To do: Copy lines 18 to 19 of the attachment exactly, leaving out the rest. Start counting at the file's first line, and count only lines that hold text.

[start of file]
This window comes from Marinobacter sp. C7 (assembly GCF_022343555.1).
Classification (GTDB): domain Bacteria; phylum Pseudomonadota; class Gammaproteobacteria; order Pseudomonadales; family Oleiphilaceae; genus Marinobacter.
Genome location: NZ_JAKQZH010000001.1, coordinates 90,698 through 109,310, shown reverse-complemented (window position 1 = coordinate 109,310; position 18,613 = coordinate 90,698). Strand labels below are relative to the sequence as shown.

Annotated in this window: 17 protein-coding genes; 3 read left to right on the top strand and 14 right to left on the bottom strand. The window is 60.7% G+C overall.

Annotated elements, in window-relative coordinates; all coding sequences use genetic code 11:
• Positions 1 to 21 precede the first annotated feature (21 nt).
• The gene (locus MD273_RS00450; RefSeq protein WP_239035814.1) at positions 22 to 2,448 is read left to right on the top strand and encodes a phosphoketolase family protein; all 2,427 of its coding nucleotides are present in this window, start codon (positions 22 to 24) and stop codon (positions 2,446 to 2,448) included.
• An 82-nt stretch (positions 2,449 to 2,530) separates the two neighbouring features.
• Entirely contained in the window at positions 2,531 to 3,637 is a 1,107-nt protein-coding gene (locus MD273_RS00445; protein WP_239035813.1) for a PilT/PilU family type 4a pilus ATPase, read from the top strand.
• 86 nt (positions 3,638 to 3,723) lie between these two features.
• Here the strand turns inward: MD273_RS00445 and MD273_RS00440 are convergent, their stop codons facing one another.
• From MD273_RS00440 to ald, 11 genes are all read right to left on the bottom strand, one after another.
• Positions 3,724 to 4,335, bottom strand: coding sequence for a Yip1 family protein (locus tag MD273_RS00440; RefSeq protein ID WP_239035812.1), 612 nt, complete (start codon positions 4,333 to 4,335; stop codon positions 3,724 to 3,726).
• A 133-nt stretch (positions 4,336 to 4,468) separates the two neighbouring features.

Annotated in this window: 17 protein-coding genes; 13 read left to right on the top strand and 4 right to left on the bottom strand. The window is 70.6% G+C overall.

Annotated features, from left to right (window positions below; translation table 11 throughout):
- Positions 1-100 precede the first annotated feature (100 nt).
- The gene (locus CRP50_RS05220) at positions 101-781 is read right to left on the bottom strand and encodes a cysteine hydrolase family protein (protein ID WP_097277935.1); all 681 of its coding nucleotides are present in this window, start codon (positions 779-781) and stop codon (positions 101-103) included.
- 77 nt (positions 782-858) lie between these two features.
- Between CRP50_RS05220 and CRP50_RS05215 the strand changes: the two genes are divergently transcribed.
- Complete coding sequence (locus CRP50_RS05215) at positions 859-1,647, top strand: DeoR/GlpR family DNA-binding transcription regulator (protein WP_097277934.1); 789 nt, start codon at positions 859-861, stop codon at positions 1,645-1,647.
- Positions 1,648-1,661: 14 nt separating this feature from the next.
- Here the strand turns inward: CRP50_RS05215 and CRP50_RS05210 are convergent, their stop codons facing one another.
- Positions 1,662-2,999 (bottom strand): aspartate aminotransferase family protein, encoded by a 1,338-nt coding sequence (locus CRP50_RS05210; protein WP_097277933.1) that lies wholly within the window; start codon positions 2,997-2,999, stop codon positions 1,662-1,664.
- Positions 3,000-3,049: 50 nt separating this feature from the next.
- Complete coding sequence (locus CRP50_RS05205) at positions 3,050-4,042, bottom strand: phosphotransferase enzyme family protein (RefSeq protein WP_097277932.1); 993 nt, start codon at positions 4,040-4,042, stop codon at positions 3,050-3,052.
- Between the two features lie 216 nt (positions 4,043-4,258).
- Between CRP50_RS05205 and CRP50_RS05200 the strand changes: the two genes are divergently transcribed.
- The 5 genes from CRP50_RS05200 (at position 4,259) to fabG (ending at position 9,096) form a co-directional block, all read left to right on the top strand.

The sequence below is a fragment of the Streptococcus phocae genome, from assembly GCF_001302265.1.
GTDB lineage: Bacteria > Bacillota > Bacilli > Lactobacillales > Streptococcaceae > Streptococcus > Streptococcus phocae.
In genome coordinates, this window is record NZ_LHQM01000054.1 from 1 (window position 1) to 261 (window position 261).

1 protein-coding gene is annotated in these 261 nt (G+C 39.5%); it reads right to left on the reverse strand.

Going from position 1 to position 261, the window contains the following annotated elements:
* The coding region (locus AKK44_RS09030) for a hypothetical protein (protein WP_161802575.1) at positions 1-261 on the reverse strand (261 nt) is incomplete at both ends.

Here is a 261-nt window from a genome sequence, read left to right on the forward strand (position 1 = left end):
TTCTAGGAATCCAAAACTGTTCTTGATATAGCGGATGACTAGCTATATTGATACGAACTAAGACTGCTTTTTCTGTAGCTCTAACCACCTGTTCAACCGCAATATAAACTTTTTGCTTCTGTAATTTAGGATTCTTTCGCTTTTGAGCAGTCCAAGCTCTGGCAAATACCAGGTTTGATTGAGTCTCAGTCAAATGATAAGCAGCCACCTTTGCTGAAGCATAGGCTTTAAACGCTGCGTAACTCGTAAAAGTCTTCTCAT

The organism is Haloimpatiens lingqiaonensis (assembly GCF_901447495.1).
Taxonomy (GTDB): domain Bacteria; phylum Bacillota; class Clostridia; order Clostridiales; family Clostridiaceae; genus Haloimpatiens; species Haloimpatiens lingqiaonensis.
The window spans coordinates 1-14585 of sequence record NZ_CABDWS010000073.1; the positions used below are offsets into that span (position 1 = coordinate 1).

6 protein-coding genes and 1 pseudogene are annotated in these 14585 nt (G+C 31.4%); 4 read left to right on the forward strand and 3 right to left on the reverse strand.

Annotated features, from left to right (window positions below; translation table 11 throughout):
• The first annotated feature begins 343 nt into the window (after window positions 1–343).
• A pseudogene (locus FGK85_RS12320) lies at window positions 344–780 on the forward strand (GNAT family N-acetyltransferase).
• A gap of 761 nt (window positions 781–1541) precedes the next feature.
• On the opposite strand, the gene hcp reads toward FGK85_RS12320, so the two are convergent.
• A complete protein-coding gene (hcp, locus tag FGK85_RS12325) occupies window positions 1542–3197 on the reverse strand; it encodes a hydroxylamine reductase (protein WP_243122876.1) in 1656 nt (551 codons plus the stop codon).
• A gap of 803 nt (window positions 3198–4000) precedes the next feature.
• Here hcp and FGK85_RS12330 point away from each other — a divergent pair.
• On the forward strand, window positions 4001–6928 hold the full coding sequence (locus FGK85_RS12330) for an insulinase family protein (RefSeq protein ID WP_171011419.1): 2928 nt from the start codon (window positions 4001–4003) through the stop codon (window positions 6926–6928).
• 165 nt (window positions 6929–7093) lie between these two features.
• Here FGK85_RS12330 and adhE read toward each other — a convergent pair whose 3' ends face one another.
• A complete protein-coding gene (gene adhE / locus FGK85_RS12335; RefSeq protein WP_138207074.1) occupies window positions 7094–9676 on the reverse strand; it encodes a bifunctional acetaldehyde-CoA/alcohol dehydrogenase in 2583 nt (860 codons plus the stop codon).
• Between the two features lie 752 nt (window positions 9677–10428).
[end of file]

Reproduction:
- The gene (locus CRP50_RS05220) at positions 101-781 is read right to left on the bottom strand and encodes a cysteine hydrolase family protein (protein ID WP_097277935.1); all 681 of its coding nucleotides are present in this window, start codon (positions 779-781) and stop codon (positions 101-103) included.
- 77 nt (positions 782-858) lie between these two features.